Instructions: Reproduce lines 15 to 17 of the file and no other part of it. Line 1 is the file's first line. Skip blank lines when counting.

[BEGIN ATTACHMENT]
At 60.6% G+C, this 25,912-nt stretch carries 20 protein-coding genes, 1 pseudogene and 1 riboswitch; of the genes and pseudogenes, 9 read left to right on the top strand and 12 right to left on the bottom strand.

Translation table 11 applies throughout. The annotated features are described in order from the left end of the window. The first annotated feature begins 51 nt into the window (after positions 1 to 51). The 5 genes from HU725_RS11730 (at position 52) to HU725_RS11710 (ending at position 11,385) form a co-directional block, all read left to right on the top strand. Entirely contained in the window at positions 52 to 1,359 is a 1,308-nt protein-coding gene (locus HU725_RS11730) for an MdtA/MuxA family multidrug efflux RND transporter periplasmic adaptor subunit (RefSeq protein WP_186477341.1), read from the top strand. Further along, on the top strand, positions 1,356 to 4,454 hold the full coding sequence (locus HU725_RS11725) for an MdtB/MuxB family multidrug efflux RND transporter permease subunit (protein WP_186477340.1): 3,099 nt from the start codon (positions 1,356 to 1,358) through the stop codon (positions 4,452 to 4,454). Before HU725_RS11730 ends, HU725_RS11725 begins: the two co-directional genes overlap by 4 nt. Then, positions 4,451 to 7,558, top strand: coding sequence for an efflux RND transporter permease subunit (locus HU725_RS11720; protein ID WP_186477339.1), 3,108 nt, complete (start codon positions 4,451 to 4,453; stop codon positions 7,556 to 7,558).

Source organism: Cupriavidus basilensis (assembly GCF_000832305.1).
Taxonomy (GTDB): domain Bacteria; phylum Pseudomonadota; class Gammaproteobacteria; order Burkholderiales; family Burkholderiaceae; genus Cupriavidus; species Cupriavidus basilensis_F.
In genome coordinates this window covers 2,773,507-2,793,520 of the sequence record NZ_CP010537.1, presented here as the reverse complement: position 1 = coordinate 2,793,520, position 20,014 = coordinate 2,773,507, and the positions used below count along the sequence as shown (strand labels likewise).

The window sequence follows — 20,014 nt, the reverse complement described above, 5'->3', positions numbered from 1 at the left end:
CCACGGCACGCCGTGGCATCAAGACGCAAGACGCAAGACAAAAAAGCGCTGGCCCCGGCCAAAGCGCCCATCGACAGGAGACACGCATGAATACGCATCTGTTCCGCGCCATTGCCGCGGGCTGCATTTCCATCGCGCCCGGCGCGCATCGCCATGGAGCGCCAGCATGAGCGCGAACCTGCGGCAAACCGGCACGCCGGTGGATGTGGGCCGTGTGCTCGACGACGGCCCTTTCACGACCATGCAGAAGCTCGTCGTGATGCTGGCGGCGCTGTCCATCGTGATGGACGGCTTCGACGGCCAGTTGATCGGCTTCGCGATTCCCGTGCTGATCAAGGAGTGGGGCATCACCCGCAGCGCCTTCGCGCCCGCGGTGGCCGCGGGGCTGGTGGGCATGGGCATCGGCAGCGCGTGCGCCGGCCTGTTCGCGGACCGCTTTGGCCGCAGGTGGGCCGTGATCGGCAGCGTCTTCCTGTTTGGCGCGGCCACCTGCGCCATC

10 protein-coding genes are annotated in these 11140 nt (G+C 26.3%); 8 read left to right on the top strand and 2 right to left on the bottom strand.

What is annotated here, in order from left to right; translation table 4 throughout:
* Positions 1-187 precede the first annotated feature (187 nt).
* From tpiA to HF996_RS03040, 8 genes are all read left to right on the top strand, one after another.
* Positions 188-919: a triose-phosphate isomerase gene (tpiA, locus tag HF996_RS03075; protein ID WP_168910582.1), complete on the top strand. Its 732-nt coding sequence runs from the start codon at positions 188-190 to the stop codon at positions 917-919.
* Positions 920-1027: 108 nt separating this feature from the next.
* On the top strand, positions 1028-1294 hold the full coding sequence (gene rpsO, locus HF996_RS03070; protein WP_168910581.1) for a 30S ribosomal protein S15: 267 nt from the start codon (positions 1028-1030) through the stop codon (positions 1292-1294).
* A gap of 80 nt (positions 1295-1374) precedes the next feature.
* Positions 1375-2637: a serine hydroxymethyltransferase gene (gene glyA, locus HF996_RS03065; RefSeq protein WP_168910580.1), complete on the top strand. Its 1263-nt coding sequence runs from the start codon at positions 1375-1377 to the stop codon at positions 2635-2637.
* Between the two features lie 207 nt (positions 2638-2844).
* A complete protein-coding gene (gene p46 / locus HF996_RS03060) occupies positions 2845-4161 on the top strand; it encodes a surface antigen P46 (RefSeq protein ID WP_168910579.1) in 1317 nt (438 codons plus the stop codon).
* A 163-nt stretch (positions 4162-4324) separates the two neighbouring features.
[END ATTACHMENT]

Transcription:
* A gap of 80 nt (positions 1295-1374) precedes the next feature.
* Positions 1375-2637: a serine hydroxymethyltransferase gene (gene glyA, locus HF996_RS03065; RefSeq protein WP_168910580.1), complete on the top strand. Its 1263-nt coding sequence runs from the start codon at positions 1375-1377 to the stop codon at positions 2635-2637.
* Between the two features lie 207 nt (positions 2638-2844).